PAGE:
Mini green peppers, sautéed in Madrid

Changing cultures is always fun. I love to feel disoriented, as I am when I first arrive. After a stint in Austria, I’m in Spain. I got up early. Walking around Madrid at 8am people seem in a kind of fog. It’s not clear who’s starting their day and who’s ending it.

When I enter a new culture, I have certain rituals. In Spain it’s: a plate of Pimientos de Padron–sautéed mini green peppers with a delightful coat of salt and oil; savoring a slice of jamon iberico–the most expensive ham, made from acorn fed pigs; people-watching over a tall glass of horchata–that milky, nutty refreshing drink you find only in Spain; eating really late–8pm is tea time, no one seriously starts thinking about dinner until 9:30 or 10:00; setting the circa 1950s orange plastic machine into motion as several ugly oranges drop down, are sliced, squeezed, and fill the glass with liquid sunshine; and being really, really hot.

Austria is a relatively religious part of Europe. But in Spain, people brand Catholicism into their children with the choice of names. My last cabbie’s name was Angel. The woman at the hotel desk is Maria Jose (Mary and Joseph). The guy who runs my favorite restaurant is Jesus. And another friend is Jose Maria. Men have Maria in their name and women have Jose.

I’m done with TV production for the season. Simon is back in Seattle editing together the two new Austria TV shows we just shot and I’m in Spain for five days to update my Spain guidebook and apprentice one of my guides to do more research. As always, Spain is a festival of life. The streets are jam packed with people…at midnight.


9 Replies to “Mini green peppers, sautéed in Madrid”

  1. You’ll also find horchata in many central and south american countries. The first time I had it was in Utah at a family BBQ hosted by a family from Peru. Now I usually grab a glass (if it’s fresh) with lunch at the local taqueria here in San Diego.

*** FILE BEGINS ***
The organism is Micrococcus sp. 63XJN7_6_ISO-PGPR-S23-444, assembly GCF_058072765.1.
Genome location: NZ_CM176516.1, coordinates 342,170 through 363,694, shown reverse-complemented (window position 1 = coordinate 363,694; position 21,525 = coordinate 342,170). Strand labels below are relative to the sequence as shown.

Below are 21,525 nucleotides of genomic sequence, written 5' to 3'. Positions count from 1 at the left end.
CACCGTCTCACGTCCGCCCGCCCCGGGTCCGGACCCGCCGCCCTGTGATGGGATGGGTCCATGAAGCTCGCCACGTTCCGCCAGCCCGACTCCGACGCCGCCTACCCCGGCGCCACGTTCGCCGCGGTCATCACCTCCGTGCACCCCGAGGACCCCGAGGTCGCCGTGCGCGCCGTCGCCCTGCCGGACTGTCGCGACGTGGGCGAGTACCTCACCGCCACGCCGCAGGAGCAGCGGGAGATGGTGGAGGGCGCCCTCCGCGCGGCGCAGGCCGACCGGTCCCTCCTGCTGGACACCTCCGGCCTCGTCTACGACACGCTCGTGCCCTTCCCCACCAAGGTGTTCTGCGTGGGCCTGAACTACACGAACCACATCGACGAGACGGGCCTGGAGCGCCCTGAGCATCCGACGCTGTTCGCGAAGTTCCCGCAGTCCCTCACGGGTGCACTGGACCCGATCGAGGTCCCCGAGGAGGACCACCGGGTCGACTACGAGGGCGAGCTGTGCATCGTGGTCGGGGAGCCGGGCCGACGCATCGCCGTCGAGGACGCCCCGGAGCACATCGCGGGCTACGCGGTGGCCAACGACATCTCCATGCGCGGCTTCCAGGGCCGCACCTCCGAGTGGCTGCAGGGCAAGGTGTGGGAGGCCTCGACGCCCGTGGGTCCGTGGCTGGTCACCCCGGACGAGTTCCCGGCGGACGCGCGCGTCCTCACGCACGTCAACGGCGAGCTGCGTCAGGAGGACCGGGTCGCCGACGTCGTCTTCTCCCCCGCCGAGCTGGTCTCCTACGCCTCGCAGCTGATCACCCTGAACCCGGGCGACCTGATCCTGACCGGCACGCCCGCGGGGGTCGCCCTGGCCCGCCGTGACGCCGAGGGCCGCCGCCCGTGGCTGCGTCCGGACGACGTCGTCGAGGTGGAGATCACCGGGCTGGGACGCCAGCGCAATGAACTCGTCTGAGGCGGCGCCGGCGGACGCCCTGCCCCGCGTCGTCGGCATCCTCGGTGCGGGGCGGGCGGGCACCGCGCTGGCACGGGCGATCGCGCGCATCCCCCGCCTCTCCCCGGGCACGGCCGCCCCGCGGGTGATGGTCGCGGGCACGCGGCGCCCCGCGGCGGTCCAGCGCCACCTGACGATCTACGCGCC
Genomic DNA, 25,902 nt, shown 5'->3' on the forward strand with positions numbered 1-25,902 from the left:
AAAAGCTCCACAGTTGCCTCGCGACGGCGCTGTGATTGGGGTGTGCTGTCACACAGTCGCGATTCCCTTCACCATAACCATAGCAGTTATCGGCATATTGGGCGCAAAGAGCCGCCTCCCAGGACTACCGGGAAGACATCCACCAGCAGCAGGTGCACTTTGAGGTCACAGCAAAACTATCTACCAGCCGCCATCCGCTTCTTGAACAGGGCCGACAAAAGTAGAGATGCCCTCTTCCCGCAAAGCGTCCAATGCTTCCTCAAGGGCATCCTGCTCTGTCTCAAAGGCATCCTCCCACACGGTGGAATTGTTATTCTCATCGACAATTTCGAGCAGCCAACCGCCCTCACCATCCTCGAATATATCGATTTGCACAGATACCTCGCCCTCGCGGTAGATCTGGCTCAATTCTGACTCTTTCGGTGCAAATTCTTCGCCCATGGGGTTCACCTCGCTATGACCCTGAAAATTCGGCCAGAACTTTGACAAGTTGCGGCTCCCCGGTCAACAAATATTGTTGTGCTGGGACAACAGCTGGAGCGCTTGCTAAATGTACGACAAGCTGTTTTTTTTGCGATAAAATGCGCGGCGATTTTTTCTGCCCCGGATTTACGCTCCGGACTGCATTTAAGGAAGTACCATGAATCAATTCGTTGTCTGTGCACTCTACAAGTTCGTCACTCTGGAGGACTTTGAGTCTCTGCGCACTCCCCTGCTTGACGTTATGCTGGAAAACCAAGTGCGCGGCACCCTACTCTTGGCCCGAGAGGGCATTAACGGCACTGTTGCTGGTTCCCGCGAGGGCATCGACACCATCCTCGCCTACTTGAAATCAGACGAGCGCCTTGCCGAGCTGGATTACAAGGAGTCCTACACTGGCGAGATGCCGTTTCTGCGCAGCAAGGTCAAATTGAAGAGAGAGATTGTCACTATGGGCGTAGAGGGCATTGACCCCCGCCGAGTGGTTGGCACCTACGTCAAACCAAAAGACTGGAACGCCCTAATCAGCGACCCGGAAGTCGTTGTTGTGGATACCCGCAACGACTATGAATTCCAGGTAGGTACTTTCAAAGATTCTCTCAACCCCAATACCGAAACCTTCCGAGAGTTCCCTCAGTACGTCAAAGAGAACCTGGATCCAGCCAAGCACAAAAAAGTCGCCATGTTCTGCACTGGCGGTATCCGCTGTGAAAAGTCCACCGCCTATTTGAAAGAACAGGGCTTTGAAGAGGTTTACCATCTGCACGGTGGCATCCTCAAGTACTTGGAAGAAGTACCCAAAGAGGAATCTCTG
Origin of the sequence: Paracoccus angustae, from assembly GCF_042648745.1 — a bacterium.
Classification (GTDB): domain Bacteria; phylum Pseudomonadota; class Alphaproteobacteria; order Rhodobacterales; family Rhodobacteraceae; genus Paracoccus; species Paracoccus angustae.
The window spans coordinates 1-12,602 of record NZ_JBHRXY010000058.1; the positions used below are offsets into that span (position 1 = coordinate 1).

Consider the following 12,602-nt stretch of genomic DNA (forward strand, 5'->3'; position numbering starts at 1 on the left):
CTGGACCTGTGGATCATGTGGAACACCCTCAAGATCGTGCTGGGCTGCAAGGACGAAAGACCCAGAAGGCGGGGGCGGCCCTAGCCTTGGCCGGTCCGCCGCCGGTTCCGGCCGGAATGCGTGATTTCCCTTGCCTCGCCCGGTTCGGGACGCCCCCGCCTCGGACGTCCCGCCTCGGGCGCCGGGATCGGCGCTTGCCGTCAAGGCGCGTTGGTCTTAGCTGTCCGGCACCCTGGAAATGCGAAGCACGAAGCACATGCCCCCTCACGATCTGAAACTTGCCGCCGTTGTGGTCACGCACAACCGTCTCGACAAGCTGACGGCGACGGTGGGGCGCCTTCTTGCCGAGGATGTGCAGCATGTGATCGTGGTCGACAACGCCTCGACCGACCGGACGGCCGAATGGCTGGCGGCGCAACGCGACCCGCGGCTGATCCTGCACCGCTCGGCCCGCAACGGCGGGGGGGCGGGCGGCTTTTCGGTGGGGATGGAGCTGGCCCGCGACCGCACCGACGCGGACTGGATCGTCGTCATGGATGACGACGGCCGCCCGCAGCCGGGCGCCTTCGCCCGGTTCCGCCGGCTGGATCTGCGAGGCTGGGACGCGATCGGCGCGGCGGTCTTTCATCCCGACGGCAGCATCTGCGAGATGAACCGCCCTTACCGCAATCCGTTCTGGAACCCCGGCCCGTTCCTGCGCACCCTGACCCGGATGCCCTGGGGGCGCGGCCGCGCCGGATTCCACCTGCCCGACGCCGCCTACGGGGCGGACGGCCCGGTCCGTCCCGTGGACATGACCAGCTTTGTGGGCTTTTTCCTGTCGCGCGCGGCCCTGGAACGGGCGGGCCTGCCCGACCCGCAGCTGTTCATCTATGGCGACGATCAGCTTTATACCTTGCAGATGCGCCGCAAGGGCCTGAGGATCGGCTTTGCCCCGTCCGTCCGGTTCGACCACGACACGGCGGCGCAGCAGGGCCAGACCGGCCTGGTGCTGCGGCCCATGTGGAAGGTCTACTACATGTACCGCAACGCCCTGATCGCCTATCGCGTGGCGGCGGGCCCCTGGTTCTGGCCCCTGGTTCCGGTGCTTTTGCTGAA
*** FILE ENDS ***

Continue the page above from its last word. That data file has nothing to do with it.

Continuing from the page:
2. Thanks so much for your blog, Rick! I cannot wait for the next installment. I have not been to Europe yet but feel a familiarity with its beautiful diversity through your travel classes, website and now your descriptive, sometimes humorous blogular insights!

  3. First off I wanted to thank you for every thing you do for the show. I watched the latest one about Germany today at 12. When I see your shows it gets me excited about traveling and erges me to find out more. I love that you have these blogs now. It makes it feel as if its not just you on the TV, as an unreachable character any more. Even though most of my interests have been on Italy, your show brings out a new enlightenment for the rest of Europe that I never would have thought about. Again thank you!

  4. OHMYGOD – I had to laugh when I read your comment that you like to be disoriented. I thought I was the only one. People often ask me why I don’t just vacation on the Cape (Cod – I’m in Massachusetts) instead of going to Europe in the off season. Well now I can admit, like Rick, I like being a little off kilter in a different culture. How cool is it to learn a little bit of the language and actually get what you ordered at a restaurant or the post office! I must admit I also have a M.A. in medieval history so there is some additional interest in visiting Europe, but even if that were not the case, I would still be visiting just to enjoy being in someone else’s culture and land. It’s the best travel there is!

  5. The orchata that you find in Latin America is not the same orchata, the one in Spain is made of chufas (tigernuts) and in Mexico, Peru etc is made of rice so the flavor and texture are quite diferent.

  6. Thanks Marga for the information regarding the difference in the ingredients in Horchata between Spain and Latin American Countries . I have spent much time in Mexico and love the Horchata there, it is a nice mellow taste and very thirst quenching. In Spain I did detect a difference but couldn’t figure out what it was. And as always, thank you Rick for your magnificent insight into our Euorpean neighbors life style and cultures; always enjoyable reading about your travels.

  7. Hey Rick-Stayed in Hotel Europa in Madrid a week after you were there. Jim was a great help to my family for our stay.
    thanks for leading us in Europe.

  8. Hi Rick, Always look forward to you new shows. Now I’m enjoying your e-mails.

    About being off balance, I once had a teacher tell me that “you aren’t learning unless you are off balance”. I finally figured out what he meant, we only learn when our comfort zone is challenged. This also means we are tuned in to what is around us.

    We head for Spain and Portugal this fall and I am expecting to learn many new things. Thanks. Lyn

  9. Any recent comments about the Hotel Europa in Madrid? We have read some poor comments regarding the current construction
    and lack of on site restaurant. We’re heading there in a few weeks and wonder if we should change reservations.

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